"There are no two points so distant from one another that they cannot be connected by a single straight line -- and an infinite number of curves."

Composer Lawrence Dillon has produced an extensive body of work, from brief solo pieces to a full-length opera. Three disks of his music are due out in 2010 on the Bridge, Albany and Naxos labels. In the past year, he has had commissions from the Emerson String Quartet, the Cassatt String Quartet, the Mansfield Symphony, the Boise Philharmonic, the Salt Lake City Symphony, the Ravinia Festival, the Daedalus String Quartet, the Kenan Institute for the Arts, the University of Utah and the Idyllwild Symphony Orchestra.

Although he lost 50% of his hearing in a childhood illness, Dillon began composing as soon as he started piano lessons at the age of seven. In 1985, he became the youngest composer to earn a doctorate at The Juilliard School, and was shortly thereafter appointed to the Juilliard faculty. Dillon is now Composer in Residence at the University of North Carolina School of the Arts, where he has served as Music Director of the Contemporary Ensemble, Assistant Dean of Performance, and Interim Dean of the School of Music. He was the Featured American Composer in the February 2006 issue of Chamber Music magazine.

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Monday, July 07, 2008

When an actor is able to convince us that she is a 19th century shepherdess, and not a 21st century film star, we admire her focus and artistry. She gazes into the distance, and we imagine the bucolic scene that unfolds before her eyes Ė not the banks of lights, cameras and hushed technicians spread before her, take after take, until the director is satisfied with her performance.

When a novelist creates a character that lived 200 years ago, inhabiting his thoughts in a way that transports us off into a different time and place, we admire his mastery of a distant vernacular, and his ability to make every word count toward his subterfuge. We donít accuse the novelist of hiding his true thoughts behind a different persona Ė thatís his job.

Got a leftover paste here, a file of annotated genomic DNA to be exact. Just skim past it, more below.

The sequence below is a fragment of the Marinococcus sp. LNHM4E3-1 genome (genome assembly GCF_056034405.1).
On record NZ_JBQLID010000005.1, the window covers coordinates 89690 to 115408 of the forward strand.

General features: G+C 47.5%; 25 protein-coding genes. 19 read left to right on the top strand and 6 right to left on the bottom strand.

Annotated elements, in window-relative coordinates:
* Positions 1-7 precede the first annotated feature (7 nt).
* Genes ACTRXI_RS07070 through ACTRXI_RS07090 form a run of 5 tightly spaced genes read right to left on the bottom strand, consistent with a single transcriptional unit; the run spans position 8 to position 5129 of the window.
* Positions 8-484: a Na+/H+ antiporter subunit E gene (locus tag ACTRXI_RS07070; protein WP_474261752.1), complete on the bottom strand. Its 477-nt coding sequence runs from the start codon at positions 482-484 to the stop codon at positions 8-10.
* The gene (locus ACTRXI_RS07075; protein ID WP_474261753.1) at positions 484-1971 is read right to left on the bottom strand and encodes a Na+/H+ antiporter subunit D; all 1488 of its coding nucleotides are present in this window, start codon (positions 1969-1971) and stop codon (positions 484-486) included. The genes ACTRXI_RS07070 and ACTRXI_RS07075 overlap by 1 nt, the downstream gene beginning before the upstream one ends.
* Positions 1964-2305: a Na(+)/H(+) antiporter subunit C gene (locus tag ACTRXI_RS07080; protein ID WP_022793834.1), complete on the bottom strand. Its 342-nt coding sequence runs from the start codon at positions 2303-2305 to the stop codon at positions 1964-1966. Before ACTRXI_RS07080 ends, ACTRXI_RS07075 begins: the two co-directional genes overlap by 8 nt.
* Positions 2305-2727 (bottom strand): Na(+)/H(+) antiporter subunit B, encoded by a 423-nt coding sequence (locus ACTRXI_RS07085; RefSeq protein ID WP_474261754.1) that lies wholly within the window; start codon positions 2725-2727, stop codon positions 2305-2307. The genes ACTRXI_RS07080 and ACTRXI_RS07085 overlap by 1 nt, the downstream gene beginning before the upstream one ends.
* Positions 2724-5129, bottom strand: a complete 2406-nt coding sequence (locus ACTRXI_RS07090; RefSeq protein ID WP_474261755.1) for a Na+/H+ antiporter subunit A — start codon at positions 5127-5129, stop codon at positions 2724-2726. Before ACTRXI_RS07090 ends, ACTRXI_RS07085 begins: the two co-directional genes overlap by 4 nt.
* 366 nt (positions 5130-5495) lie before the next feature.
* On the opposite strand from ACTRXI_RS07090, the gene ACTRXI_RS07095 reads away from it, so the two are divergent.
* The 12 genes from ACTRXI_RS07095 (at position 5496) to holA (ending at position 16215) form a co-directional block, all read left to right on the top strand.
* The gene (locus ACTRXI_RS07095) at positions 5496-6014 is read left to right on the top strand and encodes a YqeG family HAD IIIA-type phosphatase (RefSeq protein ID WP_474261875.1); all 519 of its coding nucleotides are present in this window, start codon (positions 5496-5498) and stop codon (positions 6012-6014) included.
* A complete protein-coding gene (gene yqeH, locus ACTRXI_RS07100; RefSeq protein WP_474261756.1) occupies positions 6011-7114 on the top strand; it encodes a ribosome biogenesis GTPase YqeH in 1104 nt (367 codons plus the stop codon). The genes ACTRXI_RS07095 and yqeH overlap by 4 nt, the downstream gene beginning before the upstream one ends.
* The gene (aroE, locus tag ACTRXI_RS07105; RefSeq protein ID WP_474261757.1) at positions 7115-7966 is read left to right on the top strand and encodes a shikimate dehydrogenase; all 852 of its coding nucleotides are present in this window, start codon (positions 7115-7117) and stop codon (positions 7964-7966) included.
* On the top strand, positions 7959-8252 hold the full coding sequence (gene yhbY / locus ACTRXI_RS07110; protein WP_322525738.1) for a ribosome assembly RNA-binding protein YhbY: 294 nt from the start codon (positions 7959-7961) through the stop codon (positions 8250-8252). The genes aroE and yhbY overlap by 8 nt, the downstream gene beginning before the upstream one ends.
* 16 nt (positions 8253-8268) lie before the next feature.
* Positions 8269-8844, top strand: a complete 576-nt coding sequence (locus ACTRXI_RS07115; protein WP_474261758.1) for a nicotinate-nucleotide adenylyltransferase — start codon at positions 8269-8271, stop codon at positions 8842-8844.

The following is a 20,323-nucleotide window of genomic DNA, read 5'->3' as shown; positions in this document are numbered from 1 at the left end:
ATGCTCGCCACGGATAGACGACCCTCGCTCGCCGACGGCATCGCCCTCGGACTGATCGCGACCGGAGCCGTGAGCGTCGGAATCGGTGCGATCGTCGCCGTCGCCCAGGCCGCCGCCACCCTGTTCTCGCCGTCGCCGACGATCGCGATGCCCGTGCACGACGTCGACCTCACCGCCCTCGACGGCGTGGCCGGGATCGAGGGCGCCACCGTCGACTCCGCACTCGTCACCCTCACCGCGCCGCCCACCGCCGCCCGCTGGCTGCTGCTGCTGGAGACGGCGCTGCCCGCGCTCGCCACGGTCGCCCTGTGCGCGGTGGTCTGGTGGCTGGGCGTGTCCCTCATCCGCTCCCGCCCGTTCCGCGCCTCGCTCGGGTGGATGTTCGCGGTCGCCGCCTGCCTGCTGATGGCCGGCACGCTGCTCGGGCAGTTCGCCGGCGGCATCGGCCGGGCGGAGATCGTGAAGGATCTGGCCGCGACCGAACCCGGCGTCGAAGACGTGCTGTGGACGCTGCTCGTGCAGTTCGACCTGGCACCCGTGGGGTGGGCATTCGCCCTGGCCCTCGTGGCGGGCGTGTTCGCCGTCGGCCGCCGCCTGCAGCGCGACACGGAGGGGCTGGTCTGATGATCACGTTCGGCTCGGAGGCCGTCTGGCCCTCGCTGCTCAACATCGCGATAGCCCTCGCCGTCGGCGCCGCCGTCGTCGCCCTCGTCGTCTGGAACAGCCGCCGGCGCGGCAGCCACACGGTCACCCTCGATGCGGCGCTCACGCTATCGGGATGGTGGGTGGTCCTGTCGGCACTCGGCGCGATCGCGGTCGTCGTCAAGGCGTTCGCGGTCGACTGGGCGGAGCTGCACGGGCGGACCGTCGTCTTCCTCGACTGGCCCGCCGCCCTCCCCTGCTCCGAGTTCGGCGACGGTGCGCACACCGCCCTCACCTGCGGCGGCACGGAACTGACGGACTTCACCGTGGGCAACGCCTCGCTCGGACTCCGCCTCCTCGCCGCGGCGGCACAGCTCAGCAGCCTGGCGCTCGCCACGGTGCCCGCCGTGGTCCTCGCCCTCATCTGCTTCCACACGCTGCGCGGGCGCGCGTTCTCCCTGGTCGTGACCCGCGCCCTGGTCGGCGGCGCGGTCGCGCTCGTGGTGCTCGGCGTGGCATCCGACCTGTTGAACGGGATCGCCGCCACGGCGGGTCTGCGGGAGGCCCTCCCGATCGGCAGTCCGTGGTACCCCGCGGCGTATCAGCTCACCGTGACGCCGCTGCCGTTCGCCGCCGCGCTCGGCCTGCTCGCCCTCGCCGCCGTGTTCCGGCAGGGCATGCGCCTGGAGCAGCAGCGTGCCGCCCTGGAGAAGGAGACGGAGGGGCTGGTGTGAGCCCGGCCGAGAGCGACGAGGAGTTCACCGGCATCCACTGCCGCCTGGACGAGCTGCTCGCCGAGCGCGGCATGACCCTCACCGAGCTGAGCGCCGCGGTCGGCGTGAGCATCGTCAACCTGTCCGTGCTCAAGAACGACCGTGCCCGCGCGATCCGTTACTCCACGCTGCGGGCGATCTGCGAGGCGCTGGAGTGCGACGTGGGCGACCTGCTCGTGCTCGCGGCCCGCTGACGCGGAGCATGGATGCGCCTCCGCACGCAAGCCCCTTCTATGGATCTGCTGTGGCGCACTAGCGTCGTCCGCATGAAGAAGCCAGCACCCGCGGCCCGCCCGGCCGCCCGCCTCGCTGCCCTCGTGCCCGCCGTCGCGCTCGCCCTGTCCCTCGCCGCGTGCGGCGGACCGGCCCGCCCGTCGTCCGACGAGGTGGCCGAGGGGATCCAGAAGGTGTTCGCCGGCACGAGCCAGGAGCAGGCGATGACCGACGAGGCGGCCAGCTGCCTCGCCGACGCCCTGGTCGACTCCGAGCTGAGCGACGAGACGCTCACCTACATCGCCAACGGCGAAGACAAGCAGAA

Iíve just completed a six-minute allegro for strings that could have been written in the 1820s. I did it for the same reason I write every piece I write: I felt like doing it. I was writing what I wanted to hear, but hadnít heard before.

Unfortunately, unlike in drama or literature, when a composer inhabits the past, itís considered cowardly. All my training and experience has taught me to avoid writing in older styles Ė never imitate, only steal. But the truth is, I wasnít imitating or stealing in this piece, I was just using the conventions of an earlier era to say what I wanted to say.

The whole time I was writing the piece, I kept thinking Dillon What Are You Doing? And the answer was simple: I was really enjoying composing, which is always one of the great pleasures of my existence. I donít claim that this piece is revelatory in any way Ė just that itís beautiful, and I love it, and I had a wonderful time writing it.

So what does this have to do with sincerity? It gets to the heart of what I believe is an artistís core responsibility: to create the work that you want to experience. Sincerity is not necessarily writing in the style that automatically makes you sound contemporary. Forget about historical imperatives: itís your job to create the imperatives through your work, not to make your work fit into a pre-existent narrative. Others may come along and say such-and-such a piece fits into its time, or is ahead of its time, or behind its time, or stands outside of any logical relationship to time, as the case may be. All of those results are acceptable, and worthy.

What matters more to me, though, than how a piece fits into a given era is how much I love the way it sounds, the way it moves, and the way it thinks.